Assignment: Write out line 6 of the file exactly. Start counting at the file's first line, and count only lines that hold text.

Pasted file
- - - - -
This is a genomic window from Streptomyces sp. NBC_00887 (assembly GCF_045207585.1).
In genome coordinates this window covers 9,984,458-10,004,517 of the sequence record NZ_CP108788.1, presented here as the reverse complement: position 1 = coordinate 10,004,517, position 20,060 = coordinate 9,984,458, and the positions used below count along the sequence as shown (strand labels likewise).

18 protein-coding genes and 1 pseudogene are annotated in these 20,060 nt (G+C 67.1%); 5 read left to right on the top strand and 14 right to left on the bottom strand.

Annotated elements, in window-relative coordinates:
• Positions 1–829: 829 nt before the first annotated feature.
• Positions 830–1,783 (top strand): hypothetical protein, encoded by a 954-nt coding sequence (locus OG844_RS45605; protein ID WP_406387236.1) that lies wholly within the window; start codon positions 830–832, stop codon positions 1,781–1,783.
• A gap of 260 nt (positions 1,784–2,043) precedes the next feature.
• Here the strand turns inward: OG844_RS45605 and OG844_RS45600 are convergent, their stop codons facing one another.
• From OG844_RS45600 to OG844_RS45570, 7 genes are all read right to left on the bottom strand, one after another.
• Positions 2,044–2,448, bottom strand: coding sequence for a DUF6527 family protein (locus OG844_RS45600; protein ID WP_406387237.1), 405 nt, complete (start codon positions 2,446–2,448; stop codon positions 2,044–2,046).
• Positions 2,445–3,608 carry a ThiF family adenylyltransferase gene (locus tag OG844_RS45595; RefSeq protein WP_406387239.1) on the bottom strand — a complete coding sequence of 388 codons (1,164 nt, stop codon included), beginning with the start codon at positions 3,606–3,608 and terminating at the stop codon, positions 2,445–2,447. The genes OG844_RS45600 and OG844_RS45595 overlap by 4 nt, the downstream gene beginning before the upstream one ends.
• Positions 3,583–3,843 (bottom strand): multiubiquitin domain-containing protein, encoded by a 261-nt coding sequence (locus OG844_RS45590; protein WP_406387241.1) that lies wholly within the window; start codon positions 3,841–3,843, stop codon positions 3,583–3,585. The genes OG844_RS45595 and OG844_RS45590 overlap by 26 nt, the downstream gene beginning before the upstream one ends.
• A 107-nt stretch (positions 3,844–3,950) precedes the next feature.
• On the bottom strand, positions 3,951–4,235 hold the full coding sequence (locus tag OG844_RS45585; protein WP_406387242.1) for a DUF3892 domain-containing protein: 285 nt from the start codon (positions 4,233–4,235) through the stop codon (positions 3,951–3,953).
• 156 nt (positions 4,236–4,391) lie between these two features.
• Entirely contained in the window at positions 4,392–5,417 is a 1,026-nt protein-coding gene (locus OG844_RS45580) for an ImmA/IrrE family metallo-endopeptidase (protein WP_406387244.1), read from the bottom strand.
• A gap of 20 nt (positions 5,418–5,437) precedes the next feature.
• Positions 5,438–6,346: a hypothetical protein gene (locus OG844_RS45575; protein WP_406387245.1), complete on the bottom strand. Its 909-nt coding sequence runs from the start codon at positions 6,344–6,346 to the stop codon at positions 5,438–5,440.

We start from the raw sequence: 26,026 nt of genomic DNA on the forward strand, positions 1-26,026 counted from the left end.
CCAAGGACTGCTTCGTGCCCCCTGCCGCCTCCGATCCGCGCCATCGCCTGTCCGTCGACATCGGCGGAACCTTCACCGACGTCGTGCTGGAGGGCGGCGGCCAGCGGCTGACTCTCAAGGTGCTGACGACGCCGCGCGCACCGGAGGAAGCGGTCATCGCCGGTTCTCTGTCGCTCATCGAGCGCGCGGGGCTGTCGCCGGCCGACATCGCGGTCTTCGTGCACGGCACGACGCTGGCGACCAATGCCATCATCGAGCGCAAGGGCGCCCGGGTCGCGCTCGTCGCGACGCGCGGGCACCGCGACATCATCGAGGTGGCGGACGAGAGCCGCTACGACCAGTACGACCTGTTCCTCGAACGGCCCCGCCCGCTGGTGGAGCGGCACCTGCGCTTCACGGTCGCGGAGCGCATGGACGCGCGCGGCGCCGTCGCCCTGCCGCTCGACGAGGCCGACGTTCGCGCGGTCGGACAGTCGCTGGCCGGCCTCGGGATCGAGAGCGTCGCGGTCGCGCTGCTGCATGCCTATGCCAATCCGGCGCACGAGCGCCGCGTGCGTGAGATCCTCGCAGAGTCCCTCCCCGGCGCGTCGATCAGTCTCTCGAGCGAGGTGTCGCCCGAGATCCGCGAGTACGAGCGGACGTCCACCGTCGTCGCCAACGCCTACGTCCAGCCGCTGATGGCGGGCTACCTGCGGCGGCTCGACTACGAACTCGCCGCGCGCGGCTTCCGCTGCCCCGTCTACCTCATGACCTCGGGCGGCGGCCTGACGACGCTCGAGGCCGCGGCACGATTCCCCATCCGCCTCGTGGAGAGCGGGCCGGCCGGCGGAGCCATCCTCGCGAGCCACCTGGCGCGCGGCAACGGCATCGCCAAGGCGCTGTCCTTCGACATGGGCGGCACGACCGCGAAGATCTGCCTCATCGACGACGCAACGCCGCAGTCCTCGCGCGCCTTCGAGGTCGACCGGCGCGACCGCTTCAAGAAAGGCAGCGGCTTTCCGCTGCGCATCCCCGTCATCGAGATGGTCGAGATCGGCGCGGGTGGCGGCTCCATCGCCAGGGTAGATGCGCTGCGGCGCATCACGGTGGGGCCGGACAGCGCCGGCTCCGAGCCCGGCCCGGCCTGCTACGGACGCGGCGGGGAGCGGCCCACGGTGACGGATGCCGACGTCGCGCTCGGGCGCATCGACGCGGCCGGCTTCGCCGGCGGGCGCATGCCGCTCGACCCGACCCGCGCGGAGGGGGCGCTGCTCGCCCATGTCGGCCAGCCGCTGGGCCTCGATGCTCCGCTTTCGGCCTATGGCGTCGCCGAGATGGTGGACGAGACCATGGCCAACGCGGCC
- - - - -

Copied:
• Positions 830–1,783 (top strand): hypothetical protein, encoded by a 954-nt coding sequence (locus OG844_RS45605; protein ID WP_406387236.1) that lies wholly within the window; start codon positions 830–832, stop codon positions 1,781–1,783.